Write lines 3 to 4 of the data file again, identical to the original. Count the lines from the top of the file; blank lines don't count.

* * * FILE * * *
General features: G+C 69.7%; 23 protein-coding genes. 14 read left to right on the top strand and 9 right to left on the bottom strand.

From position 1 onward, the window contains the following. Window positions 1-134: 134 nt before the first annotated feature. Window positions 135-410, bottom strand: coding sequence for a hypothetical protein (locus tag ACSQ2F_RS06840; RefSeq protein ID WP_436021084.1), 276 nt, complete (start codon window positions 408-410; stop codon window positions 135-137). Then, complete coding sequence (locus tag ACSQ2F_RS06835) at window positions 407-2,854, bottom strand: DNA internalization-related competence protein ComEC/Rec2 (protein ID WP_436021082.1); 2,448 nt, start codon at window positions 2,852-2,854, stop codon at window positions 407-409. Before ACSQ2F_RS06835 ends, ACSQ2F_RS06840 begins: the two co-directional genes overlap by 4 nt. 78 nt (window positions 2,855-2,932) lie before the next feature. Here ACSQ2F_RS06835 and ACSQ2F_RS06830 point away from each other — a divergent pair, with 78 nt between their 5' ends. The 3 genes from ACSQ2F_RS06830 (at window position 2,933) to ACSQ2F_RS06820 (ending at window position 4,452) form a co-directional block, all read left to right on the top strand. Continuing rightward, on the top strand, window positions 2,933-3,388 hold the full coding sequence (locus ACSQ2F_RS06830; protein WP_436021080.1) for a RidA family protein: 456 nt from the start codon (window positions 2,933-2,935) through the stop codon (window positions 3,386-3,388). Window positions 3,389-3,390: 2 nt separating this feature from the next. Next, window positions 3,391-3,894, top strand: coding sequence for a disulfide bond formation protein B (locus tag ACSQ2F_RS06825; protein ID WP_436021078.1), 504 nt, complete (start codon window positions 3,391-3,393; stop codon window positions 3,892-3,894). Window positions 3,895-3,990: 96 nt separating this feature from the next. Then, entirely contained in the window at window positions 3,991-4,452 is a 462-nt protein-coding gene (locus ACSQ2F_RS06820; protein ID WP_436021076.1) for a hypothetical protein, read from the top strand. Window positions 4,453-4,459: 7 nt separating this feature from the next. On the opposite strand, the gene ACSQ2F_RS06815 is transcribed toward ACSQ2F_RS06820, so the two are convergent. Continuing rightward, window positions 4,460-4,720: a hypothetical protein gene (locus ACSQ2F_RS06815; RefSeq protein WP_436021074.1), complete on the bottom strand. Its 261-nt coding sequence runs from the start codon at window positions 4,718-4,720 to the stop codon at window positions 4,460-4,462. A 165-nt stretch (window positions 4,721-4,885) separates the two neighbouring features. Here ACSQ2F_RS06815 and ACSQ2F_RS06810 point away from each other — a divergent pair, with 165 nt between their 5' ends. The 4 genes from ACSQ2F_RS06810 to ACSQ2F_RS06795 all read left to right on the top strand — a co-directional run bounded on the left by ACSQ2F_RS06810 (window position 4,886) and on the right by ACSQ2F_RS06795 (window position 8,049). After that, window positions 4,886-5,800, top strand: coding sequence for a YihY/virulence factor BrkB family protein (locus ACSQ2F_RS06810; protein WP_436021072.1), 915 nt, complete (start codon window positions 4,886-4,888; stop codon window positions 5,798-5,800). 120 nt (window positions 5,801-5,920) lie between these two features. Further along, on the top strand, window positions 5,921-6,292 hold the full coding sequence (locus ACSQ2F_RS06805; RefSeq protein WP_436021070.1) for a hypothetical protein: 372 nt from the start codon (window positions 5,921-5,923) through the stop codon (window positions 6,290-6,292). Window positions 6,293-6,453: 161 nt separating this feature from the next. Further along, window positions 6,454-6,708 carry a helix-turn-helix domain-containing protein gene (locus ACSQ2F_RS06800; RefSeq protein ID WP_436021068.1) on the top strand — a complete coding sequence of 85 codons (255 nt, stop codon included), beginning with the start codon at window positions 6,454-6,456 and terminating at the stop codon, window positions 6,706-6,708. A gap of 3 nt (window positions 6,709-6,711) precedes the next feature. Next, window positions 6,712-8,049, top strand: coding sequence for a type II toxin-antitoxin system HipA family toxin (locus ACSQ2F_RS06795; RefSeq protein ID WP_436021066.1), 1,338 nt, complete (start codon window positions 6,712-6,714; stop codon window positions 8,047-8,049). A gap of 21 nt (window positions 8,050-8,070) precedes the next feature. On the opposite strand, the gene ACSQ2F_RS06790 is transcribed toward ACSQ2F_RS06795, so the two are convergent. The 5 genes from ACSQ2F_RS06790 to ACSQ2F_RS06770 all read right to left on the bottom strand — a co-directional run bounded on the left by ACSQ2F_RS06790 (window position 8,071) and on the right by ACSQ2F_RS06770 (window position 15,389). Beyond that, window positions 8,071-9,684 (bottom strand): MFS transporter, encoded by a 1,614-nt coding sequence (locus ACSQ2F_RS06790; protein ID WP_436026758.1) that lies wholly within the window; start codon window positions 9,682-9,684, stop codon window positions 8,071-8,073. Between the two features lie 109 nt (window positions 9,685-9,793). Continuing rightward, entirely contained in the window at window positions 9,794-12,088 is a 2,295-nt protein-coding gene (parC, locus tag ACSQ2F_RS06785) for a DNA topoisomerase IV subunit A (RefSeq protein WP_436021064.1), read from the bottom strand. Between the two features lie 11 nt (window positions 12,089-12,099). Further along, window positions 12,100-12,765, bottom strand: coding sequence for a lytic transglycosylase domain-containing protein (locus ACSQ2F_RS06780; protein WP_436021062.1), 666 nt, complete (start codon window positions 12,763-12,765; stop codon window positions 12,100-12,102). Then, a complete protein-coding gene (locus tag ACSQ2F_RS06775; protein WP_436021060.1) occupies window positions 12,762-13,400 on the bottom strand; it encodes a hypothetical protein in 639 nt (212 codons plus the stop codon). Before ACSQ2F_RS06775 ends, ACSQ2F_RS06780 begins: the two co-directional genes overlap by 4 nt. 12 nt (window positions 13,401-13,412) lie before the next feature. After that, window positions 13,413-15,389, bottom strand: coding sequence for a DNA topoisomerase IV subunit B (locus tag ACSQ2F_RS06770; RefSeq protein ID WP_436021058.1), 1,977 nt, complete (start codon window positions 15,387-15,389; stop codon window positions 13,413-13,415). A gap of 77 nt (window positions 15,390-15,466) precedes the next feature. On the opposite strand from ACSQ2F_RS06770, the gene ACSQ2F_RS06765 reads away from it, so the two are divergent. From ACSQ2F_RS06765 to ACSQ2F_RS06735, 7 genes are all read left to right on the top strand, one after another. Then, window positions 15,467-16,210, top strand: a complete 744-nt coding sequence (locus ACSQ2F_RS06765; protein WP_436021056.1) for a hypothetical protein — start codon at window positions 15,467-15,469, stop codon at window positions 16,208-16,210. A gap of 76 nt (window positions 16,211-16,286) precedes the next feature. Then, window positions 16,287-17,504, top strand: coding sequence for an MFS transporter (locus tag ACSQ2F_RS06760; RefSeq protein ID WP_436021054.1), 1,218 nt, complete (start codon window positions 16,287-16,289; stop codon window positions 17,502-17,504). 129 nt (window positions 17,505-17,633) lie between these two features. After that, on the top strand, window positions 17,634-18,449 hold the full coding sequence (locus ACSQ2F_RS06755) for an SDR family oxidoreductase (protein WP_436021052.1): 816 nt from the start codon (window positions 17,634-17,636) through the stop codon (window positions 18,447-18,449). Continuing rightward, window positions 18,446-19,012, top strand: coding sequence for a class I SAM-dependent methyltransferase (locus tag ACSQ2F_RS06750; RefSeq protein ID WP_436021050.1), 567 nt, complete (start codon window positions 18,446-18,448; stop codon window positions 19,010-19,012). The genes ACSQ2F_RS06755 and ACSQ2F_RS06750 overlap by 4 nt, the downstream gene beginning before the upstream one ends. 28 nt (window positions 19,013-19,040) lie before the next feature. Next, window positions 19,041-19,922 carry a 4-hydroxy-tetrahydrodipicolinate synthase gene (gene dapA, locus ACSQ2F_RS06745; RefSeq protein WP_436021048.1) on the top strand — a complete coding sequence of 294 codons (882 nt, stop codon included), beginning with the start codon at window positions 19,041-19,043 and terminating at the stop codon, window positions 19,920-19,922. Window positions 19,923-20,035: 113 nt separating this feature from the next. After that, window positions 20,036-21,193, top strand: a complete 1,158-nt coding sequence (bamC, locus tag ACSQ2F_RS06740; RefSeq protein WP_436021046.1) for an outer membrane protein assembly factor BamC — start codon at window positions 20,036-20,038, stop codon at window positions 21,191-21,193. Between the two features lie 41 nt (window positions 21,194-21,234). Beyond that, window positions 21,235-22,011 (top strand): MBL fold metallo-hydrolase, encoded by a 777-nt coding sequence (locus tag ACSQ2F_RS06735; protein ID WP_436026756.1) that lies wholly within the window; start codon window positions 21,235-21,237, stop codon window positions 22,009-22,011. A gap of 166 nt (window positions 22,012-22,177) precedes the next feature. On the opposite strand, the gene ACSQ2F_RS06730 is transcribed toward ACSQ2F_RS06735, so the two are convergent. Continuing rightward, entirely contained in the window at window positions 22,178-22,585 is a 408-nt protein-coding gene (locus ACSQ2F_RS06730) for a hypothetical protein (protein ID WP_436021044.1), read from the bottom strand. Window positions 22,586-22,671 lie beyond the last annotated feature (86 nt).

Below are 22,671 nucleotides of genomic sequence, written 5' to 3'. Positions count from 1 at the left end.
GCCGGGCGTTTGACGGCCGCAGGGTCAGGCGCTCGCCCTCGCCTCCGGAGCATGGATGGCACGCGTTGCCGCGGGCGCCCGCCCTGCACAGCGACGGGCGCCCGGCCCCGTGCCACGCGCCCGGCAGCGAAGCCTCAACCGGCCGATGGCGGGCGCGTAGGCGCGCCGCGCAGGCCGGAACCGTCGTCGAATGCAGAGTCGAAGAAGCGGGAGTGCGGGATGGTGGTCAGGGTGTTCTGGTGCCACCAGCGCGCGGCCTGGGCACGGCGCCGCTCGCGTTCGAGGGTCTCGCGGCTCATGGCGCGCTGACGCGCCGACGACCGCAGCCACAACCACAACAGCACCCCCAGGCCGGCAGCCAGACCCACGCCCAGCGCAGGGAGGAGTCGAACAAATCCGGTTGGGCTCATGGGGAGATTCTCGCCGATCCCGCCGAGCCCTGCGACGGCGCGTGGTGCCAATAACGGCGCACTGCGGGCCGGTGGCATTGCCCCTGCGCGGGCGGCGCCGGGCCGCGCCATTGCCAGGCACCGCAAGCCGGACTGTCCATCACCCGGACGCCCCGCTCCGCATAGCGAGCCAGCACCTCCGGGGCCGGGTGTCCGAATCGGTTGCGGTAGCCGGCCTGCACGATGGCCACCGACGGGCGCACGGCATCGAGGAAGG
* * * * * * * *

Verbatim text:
Below are 22,671 nucleotides of genomic sequence, written 5' to 3'. Positions count from 1 at the left end.
GCCGGGCGTTTGACGGCCGCAGGGTCAGGCGCTCGCCCTCGCCTCCGGAGCATGGATGGCACGCGTTGCCGCGGGCGCCCGCCCTGCACAGCGACGGGCGCCCGGCCCCGTGCCACGCGCCCGGCAGCGAAGCCTCAACCGGCCGATGGCGGGCGCGTAGGCGCGCCGCGCAGGCCGGAACCGTCGTCGAATGCAGAGTCGAAGAAGCGGGAGTGCGGGATGGTGGTCAGGGTGTTCTGGTGCCACCAGCGCGCGGCCTGGGCACGGCGCCGCTCGCGTTCGAGGGTCTCGCGGCTCATGGCGCGCTGACGCGCCGACGACCGCAGCCACAACCACAACAGCACCCCCAGGCCGGCAGCCAGACCCACGCCCAGCGCAGGGAGGAGTCGAACAAATCCGGTTGGGCTCATGGGGAGATTCTCGCCGATCCCGCCGAGCCCTGCGACGGCGCGTGGTGCCAATAACGGCGCACTGCGGGCCGGTGGCATTGCCCCTGCGCGGGCGGCGCCGGGCCGCGCCATTGCCAGGCACCGCAAGCCGGACTGTCCATCACCCGGACGCCCCGCTCCGCATAGCGAGCCAGCACCTCCGGGGCCGGGTGTCCGAATCGGTTGCGGTAGCCGGCCTGCACGATGGCCACCGACGGGCGCACGGCATCGAGGAAGG